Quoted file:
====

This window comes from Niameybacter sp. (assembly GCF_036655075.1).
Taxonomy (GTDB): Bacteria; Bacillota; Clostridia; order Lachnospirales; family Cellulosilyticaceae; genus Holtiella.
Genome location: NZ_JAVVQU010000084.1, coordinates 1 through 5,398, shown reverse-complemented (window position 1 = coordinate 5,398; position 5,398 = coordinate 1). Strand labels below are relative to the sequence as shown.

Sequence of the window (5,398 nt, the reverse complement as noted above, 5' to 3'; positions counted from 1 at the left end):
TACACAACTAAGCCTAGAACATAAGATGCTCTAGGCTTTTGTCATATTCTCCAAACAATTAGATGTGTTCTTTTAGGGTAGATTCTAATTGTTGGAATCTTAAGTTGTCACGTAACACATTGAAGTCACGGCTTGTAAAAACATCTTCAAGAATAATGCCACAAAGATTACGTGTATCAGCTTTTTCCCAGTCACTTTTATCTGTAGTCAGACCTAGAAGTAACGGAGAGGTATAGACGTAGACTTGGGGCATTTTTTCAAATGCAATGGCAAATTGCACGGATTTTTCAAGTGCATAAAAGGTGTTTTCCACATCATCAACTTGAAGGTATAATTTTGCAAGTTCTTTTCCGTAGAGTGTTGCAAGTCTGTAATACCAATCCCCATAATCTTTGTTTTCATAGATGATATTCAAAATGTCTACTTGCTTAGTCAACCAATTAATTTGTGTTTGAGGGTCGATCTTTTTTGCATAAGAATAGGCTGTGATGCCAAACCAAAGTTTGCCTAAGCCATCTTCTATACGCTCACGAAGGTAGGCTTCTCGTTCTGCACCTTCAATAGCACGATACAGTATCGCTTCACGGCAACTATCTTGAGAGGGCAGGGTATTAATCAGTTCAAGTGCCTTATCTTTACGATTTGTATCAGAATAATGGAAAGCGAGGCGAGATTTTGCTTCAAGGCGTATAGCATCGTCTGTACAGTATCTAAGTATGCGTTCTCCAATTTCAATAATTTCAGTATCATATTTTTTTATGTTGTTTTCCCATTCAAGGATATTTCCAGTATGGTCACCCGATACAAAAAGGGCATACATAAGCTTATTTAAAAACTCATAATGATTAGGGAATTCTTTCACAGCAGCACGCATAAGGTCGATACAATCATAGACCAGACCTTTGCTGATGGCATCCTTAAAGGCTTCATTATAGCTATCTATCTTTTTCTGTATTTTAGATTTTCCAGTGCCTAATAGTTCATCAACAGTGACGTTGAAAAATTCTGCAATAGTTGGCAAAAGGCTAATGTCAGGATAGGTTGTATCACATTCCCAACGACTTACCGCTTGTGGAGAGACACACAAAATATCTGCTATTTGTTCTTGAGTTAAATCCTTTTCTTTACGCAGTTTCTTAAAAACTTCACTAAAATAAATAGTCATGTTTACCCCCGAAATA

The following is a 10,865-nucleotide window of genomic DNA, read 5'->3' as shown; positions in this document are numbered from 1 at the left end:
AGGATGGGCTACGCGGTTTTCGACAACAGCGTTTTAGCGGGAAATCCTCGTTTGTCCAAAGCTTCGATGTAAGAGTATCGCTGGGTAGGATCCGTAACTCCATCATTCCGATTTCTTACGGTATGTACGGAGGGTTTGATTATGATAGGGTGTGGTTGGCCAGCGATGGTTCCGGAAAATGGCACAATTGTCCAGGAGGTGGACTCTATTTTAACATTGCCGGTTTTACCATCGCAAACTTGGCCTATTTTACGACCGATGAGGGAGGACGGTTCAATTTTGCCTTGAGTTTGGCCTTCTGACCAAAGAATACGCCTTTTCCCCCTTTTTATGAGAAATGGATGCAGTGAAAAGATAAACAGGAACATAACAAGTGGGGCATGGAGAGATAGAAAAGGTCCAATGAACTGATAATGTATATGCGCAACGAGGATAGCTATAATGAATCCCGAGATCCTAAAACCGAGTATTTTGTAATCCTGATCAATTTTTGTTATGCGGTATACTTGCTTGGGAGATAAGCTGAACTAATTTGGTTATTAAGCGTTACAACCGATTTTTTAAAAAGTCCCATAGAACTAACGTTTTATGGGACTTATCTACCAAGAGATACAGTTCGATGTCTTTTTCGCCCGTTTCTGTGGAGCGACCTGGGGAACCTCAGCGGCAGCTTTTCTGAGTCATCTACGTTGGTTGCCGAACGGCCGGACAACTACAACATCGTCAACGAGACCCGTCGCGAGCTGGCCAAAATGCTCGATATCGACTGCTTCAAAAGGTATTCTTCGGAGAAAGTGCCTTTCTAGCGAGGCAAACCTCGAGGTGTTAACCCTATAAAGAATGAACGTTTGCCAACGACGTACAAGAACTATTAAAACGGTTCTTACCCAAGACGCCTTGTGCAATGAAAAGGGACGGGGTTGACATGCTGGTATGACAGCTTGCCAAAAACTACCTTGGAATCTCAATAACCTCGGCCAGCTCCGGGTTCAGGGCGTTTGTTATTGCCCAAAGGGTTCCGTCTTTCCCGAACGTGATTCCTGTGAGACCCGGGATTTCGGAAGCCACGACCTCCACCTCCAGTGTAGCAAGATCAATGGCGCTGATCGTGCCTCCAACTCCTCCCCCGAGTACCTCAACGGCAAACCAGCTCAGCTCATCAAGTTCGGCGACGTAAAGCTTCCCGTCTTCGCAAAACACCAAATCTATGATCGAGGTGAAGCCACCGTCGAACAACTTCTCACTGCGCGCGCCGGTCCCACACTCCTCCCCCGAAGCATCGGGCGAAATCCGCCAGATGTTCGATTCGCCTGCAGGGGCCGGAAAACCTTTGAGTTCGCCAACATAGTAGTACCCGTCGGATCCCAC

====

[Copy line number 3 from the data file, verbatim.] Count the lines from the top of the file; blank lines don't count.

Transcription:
Genome location: NZ_JAVVQU010000084.1, coordinates 1 through 5,398, shown reverse-complemented (window position 1 = coordinate 5,398; position 5,398 = coordinate 1). Strand labels below are relative to the sequence as shown.